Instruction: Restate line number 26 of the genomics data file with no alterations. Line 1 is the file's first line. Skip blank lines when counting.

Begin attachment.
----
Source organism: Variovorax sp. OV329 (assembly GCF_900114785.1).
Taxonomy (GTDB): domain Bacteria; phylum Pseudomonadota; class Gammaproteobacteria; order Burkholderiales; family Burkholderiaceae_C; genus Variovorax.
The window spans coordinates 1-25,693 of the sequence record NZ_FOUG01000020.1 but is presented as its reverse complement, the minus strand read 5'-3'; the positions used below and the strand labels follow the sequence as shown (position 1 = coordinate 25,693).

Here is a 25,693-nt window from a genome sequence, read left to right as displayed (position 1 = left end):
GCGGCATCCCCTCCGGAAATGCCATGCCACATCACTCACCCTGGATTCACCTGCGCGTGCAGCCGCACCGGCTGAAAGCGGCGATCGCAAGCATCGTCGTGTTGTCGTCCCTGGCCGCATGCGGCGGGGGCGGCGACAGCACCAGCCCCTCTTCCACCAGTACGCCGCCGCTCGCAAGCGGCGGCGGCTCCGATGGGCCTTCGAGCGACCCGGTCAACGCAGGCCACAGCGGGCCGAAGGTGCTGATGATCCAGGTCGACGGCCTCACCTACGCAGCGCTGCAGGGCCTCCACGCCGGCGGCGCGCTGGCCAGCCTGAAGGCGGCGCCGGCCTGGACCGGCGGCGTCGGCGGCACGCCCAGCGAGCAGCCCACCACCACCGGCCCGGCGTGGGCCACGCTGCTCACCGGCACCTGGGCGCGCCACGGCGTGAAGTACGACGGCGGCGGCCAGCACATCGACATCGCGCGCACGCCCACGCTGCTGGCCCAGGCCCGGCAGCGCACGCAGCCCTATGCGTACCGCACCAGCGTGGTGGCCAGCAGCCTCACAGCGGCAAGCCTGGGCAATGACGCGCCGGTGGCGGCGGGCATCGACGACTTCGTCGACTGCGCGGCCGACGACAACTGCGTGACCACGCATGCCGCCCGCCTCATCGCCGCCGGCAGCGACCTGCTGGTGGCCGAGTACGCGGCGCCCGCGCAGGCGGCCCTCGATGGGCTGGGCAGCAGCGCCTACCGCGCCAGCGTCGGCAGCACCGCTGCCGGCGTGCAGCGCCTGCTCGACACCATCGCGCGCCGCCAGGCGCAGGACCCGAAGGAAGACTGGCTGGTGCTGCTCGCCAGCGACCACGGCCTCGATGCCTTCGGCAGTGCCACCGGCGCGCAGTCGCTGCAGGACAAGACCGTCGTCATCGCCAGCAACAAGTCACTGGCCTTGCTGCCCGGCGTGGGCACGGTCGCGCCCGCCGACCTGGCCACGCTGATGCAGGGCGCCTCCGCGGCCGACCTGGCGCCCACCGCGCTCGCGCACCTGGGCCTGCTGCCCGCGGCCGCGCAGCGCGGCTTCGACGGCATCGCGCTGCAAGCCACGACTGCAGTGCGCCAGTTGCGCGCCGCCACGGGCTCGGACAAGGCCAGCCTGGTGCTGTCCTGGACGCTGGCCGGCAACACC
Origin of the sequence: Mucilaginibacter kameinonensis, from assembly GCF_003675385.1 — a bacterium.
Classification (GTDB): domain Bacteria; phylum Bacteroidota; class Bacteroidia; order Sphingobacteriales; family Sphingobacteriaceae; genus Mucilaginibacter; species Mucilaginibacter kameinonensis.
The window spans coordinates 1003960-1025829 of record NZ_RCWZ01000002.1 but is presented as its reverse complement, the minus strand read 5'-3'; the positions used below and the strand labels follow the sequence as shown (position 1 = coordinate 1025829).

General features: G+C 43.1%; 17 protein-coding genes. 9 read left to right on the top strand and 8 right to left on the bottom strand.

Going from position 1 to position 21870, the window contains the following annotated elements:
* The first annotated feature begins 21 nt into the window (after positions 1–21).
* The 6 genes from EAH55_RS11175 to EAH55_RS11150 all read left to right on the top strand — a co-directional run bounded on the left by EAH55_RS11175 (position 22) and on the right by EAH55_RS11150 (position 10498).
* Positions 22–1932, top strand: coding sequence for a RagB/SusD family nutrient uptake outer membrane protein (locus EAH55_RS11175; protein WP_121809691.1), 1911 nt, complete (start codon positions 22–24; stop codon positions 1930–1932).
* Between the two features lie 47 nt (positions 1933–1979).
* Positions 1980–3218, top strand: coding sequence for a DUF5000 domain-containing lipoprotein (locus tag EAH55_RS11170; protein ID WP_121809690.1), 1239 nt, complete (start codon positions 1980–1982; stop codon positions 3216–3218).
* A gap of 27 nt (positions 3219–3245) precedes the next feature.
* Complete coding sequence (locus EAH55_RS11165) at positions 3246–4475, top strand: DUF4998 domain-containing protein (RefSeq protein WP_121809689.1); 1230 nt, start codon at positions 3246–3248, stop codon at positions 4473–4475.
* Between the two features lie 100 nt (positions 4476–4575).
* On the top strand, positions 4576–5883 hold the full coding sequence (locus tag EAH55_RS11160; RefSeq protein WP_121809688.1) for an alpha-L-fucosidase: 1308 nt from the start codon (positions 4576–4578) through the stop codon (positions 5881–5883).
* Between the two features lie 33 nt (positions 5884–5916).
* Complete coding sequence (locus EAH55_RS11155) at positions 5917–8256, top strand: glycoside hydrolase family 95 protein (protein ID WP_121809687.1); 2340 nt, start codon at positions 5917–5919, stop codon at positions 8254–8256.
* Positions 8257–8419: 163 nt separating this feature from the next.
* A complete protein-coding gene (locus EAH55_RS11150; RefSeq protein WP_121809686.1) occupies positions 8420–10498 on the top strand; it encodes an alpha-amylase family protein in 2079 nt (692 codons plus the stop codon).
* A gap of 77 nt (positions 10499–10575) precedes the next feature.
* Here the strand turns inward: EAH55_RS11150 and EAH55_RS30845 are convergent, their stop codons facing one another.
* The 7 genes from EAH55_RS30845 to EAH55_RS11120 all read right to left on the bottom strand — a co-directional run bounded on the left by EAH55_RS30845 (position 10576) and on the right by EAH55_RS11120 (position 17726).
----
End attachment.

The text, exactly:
* The 7 genes from EAH55_RS30845 to EAH55_RS11120 all read right to left on the bottom strand — a co-directional run bounded on the left by EAH55_RS30845 (position 10576) and on the right by EAH55_RS11120 (position 17726).